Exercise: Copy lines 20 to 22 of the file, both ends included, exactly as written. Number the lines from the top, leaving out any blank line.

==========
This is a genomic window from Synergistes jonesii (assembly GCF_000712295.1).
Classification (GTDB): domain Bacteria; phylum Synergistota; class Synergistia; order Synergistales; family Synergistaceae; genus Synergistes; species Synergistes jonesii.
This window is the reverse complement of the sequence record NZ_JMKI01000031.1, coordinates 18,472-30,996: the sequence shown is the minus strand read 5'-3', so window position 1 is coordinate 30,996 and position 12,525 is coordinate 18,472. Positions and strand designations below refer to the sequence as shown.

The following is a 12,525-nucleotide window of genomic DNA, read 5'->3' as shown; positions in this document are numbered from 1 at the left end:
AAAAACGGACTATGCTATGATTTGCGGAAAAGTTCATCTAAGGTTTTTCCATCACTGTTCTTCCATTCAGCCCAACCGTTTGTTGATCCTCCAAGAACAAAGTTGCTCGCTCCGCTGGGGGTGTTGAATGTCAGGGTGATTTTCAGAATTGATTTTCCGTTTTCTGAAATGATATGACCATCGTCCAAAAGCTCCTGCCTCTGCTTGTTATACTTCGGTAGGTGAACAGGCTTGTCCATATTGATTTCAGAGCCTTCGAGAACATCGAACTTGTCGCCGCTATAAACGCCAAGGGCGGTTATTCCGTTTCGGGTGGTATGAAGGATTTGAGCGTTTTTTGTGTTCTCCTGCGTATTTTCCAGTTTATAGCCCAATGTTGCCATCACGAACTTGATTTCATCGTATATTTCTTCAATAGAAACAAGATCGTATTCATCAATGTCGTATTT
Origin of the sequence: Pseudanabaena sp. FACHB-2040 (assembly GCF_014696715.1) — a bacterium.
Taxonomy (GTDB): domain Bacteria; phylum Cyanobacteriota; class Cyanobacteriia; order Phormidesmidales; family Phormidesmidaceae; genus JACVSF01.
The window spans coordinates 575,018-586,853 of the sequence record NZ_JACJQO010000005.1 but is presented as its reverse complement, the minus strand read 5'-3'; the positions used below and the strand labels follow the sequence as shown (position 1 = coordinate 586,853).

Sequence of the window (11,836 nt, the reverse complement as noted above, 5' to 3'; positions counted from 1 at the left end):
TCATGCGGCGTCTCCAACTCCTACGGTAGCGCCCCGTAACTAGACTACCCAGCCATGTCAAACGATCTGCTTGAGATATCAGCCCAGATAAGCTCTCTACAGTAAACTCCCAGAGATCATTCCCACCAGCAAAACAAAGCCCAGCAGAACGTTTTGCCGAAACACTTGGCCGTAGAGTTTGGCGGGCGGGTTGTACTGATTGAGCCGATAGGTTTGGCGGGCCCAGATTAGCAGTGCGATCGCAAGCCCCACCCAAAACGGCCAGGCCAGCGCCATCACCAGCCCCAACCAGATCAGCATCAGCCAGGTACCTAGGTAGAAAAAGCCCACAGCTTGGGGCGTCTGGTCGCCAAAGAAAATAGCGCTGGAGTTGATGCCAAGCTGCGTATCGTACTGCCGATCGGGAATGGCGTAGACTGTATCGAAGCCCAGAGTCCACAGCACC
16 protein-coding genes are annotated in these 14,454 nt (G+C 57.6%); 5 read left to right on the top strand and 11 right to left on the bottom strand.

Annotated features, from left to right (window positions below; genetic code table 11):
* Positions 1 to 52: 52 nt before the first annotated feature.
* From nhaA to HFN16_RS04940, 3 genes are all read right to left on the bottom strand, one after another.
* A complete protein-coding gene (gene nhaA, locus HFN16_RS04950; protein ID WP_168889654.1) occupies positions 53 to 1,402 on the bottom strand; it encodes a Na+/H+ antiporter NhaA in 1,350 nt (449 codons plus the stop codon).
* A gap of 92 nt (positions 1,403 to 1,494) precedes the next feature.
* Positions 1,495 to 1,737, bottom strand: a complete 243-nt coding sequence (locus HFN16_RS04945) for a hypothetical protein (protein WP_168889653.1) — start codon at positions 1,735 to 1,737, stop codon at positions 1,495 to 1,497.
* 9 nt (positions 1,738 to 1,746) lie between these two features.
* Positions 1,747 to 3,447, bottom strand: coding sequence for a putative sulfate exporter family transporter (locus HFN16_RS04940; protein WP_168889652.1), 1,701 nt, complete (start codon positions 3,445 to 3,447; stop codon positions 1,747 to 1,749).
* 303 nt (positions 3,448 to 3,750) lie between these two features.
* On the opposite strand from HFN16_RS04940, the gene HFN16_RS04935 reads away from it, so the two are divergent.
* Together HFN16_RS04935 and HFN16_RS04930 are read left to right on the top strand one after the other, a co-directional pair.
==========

* 303 nt (positions 3,448 to 3,750) lie between these two features.
* On the opposite strand from HFN16_RS04940, the gene HFN16_RS04935 reads away from it, so the two are divergent.
* Together HFN16_RS04935 and HFN16_RS04930 are read left to right on the top strand one after the other, a co-directional pair.